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Younger Generations May Be Flirting with Christianity – Coveteur

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From Lana Del Rey’s “Judah Smith Interlude” to the resurgence of “Hot Girl Catholicism,” is religion trending, or are younger generations really turning to God?
“It’s her best album so far. I can’t stop listening to it,” my friends raved upon the release of Lana Del Rey’s newest oeuvre Did You Know There’s a Tunnel Under Ocean Blvd—an album as verbose and meandering as its title would suggest. I fall under the laziest category of Lana fan; I am not a die-hard fanatic, but I find her pouty self-mythologizing and psychosexual devotion to America to be amusing. I find myself replaying her albums more than I’d like to admit, and my Spotify Wrapped likes to slap me with that reality check once a year. Whether there’s an element of irony in her persona, we’ll never know for sure, but one thing is certain—she is committed to the bit.
When the new album came out, I cued it up for a drive across LA. The unmistakable Christian timbre of the opening lines of “The Grants” was not what I expected, but as the fourth track “A&W” busted out with the folk-trap chorus “jimmy jimmy cocoa puff,” I was assured we were back to the “horny sad” anthems we’ve come to expect. Almost as if to punish me for lip-synching “American Whore” for seven minutes, the following track—“Judah Smith Interlude”— began with a sermon. A man shouts a fiery condemnation of lust with the fanfare of an evangelical preacher. I thought, “Ok, interesting intro”—I sat there, foolishly waiting for a song to take shape, but no. There I was, the spitting image of my own unironically Christian mother, accidentally listening to a full-blown sermon in my Impreza. I knew Lana liked to fetishize Americana, but has she really gone from “my pussy tastes like Pepsi cola” to megachurch sermons? For a fanbase of horny, depressed women and gay men, the full-track sermon had me flummoxed.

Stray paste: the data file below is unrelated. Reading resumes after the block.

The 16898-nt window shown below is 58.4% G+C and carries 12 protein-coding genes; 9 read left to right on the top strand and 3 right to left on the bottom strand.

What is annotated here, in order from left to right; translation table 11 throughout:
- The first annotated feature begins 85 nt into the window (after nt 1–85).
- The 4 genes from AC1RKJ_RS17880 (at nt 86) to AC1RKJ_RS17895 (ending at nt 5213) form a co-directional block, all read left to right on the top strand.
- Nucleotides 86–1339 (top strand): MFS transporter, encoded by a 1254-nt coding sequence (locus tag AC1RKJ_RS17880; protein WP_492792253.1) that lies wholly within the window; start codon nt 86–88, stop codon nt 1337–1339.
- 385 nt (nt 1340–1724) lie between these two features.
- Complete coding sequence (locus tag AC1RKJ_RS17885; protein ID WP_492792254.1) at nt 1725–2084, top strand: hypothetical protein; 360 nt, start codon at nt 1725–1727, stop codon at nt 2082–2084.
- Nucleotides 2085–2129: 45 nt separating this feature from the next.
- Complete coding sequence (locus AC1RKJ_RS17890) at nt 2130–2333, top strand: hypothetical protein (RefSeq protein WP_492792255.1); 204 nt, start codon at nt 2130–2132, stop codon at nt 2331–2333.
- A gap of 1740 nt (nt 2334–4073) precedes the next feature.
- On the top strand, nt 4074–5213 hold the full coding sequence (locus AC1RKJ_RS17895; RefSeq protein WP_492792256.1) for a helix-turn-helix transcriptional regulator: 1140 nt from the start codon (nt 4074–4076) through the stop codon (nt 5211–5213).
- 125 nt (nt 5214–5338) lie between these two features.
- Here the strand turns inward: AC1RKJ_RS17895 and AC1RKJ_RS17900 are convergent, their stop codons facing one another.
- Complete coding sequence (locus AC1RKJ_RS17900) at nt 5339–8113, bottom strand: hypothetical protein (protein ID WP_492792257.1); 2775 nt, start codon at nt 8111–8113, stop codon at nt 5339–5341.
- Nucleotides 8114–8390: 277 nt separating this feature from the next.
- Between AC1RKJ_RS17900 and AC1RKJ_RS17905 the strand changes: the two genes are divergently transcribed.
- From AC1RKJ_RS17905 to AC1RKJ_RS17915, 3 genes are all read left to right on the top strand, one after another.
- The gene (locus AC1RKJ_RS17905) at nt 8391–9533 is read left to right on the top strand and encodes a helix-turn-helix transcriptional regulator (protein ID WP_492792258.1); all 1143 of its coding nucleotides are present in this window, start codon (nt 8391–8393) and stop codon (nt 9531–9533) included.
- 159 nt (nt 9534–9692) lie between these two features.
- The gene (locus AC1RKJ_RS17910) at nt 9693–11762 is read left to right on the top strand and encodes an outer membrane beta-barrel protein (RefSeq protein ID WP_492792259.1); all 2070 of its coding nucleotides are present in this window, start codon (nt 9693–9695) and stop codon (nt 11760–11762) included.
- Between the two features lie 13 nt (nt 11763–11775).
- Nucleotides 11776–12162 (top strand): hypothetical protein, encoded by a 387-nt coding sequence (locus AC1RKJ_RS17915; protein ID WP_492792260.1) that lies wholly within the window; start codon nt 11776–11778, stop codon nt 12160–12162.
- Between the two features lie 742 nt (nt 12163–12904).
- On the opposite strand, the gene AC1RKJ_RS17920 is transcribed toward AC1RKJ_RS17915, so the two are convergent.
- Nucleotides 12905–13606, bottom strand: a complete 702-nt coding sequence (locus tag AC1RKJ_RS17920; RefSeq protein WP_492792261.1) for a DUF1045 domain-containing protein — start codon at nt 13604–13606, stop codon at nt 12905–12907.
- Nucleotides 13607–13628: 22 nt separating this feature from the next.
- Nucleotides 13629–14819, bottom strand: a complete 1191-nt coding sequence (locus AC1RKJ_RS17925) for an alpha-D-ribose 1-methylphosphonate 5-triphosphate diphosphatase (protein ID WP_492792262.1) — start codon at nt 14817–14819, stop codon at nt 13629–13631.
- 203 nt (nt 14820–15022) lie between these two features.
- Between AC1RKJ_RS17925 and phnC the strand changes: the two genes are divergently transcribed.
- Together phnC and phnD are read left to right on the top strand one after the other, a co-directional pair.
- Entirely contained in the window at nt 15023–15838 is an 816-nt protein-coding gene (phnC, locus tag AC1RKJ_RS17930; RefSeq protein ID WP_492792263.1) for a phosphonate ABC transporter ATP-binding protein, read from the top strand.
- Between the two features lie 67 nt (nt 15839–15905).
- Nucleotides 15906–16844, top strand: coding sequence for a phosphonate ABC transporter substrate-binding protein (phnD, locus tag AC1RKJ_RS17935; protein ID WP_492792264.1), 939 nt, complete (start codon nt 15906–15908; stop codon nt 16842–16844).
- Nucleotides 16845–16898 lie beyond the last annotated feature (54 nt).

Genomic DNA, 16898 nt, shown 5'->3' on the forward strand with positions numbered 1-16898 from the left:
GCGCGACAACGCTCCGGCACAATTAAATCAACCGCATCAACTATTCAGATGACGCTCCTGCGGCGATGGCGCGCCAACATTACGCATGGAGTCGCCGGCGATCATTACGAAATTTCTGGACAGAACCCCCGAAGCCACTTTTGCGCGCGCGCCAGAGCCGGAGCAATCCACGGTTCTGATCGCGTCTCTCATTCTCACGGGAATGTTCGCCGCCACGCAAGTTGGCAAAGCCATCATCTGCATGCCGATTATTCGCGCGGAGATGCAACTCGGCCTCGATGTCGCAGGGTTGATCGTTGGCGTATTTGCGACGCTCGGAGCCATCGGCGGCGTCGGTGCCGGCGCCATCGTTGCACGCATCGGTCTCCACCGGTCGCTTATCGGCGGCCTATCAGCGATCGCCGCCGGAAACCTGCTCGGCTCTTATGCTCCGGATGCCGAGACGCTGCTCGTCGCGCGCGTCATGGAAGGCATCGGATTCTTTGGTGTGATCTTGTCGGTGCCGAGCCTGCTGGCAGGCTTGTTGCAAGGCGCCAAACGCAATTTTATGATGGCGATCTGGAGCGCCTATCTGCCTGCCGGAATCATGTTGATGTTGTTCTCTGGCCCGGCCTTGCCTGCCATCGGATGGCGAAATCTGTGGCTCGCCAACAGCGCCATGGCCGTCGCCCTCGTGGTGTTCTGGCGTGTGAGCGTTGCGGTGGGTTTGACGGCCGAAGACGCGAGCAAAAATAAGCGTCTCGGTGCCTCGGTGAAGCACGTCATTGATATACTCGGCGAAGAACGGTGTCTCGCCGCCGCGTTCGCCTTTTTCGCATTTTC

While the “Judah Smith Interlude” is easily dismissed as a “skip” on the album, my subsequent Internet-sleuthing left me with far more questions than answers. Judah Smith’s brushes with homophobia raised appropriate concern amongst her listeners. Lana’s die-hard fans analyzed the track with say-it-ain’t-so scrutiny and convinced themselves that her occasional giggles during the recording were a snide condemnation of the pastor’s words. With the other Christian overtones in the album and her penchant for problematic themes, I found myself doubting she would give so much airtime to this particular brand of subtle irony. Lana rarely opts for subtlety.

For context, Judah Smith is a pastor at a Hollywood-based megachurch called Churchome. After the rise and fall of celebrity megachurch Hillsong, it appears this is the place where Christian celebs like Justin Bieber, Selena Gomez, Kourtney Kardashian, and more fled to for their occasional worship. Judah Smith looks like Christian Slater in skinny jeans, and his brand of non-denominational Christianity gives Churchome an unmistakable “our God is an awesome God” energy. It only makes sense that ex-Disney stars and culturally beige celebs like Hailey Bieber would flock to this type of influencer pastor. Without ties to any historical brand of Christianity, it’s a safe option—the same type of vague, American spiritualism of thanking “God and my manager” in one breath at an awards ceremony.